Jennifer Balkan paints the figures using broken, bright colors and inventive brushstrokes. She captures emotional states, exploring human profiles, Balkan approaches aspects of psychology and sociology. Balkan has always been inspired by women, who are the main characters in her work. She has been painting and exhibiting professionally since 2003. Her work has appeared in over two dozen print publications. Most recently she was singled out by the Austin Chronicle as their “best visual artist” for 2015.
Interview with Walt Morton
WALT MORTON: You’re a figurative painter who often does people, portraits and the human form — but you are not a realist. What is most prominent in your work is a tension between traditional anatomical accuracy and a very free, goopy, brushy textural paint application of vivid broken color. There are some other painters working texture vs. accuracy in broken color today (Anne Gale, Alex Kanevsky, etc.) But I am wondering how you came to this style of painting and how do your make your mental judgements about what to render accurately and where to let it flow. How do you decide when it’s “done” and when to keep it loose, even dripping.
JENNIFER BALKAN: Interesting that you say I am not a realist….I always tag myself as a contemporary realist! But hey, what are labels anyway. I suppose I say that because I intend on painting reality as it is there….but exaggerated in color sometimes, with fields or planes broken down into their constituent color. In this way, I wiggle between total representation with elements of abstraction….I see a continuum between the two poles and I am constantly struggling to move farther away from representationalism yet I still hold on. I have always loved this tension in others’ work and have been most drawn to it in figure and portrait painting by the likes of the German Expressionists of the early-mid 20th century. This painting makes me think. I love to see the picture in its entirety and its completeness from a distance and then break it down as I move forward toward it. I get lost in the strokes/marks. I can stare forever. There is feeling in it.
It’s really important for me to capture a likeness of an individual….so I try to do that before I let loose. But in doing that, I still want the form to read as a universe of shapes and temperature changes. I try to see the topography of the face, much like reading a topographic map and adjust temperatures and strokes as I would imagine slope changing across a cheek, for example. This excites me. When I can do this and capture likeness at the same time, I am elated. Sometimes it happens quickly and sometimes it feels like it’s taking forever. And then once I’ve nailed that expression of the subject, then I can let the drips fall and begin to deconstruct some form. It’s jazzy. And it is really tough to know when I’m done. I was just struggling with this today, in fact.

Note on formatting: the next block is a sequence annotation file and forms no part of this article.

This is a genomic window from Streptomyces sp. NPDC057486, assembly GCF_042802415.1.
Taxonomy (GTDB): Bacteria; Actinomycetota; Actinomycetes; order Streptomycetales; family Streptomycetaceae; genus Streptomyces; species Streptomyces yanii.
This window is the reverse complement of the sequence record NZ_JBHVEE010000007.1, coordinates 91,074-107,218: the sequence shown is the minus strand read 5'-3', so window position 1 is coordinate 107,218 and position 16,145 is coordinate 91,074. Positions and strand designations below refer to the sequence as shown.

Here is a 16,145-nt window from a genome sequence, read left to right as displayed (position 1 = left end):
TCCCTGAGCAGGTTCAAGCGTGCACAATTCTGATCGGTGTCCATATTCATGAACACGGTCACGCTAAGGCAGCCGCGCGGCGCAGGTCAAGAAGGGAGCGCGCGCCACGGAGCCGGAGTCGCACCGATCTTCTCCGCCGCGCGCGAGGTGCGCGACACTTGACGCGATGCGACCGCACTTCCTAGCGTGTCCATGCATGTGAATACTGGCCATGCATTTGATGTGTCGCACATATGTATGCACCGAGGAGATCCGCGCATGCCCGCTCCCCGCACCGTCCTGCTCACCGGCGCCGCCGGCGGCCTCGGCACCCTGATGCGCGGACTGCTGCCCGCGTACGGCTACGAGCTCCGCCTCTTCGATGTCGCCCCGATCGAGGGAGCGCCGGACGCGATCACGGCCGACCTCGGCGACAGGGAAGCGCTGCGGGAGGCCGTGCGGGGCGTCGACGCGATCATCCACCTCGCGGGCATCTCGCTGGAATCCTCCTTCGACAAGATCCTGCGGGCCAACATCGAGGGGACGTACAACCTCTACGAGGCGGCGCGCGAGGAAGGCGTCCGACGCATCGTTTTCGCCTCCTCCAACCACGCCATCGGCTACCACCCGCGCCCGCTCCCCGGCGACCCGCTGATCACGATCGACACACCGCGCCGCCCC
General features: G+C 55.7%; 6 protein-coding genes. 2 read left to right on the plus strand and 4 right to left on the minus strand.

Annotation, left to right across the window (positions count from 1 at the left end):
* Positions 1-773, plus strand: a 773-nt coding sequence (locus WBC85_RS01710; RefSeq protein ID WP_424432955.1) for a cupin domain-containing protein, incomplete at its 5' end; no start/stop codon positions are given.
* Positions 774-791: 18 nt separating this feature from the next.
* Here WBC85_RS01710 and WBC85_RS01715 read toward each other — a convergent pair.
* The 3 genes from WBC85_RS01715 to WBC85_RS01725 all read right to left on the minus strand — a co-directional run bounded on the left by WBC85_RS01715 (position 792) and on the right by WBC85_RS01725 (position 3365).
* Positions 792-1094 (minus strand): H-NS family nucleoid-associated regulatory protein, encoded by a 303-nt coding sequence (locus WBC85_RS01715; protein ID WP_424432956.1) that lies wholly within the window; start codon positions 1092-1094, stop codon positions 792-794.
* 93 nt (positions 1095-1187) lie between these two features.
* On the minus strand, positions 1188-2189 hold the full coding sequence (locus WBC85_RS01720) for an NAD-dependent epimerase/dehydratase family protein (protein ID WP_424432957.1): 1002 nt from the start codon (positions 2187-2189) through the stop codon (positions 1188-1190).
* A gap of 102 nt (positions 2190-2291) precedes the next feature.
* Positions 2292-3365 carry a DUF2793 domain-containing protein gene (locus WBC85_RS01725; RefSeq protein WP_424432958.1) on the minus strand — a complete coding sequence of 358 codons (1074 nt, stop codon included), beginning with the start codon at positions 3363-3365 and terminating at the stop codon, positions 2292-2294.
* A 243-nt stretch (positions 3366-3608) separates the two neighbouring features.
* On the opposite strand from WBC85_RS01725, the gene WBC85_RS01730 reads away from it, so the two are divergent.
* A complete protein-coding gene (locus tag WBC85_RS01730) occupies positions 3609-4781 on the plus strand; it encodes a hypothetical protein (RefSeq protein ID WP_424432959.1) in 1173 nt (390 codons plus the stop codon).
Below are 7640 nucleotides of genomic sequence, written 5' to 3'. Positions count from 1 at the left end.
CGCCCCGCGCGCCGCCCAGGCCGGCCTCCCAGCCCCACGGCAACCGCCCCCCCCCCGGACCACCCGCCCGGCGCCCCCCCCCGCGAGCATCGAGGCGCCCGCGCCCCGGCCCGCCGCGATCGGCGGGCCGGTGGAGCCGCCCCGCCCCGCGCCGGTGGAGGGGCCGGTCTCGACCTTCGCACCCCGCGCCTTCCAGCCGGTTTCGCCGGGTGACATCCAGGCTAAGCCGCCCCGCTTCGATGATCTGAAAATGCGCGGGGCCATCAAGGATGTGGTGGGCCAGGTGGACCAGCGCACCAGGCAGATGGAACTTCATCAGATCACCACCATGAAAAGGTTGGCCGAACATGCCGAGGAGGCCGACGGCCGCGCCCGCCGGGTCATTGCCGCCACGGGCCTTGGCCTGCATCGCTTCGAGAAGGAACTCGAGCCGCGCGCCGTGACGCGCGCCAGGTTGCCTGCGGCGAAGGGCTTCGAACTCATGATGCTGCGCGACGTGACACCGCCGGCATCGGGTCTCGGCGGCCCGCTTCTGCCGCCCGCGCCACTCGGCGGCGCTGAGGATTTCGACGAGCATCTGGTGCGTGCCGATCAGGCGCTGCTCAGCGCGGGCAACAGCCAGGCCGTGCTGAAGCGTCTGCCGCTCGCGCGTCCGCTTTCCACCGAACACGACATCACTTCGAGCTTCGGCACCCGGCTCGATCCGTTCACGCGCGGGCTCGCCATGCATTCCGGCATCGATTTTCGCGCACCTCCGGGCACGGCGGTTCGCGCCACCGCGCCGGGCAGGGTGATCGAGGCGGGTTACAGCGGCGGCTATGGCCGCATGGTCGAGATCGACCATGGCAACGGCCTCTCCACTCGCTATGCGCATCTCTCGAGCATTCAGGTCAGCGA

WALT MORTON: I gather that all your painting is alla prima, wet-in-wet, but do you do preliminary drawings or sketches? Do you do color studies or do you just “wing it” in applying broken color?
JENNIFER BALKAN: My painting used to be wet-in-wet all the time before I had a child. Back then, I could paint continuously. Then I had to learn to work differently which was unsettling at first. I couldn’t paint everyday as I had. That said, I never really did too many preliminary color studies or sketches. I typically “sketch” on the canvas…make lots of mistakes…correct them….or should I say go down different paths of exploration which sometimes lead me astray into a hole — or into something beautiful.
WALT MORTON: You’ve done a lot of self-portraits. Artists do selfies commonly, but why do you do it? What do you get out of it? Are the self-portraits you do now different than ten years ago?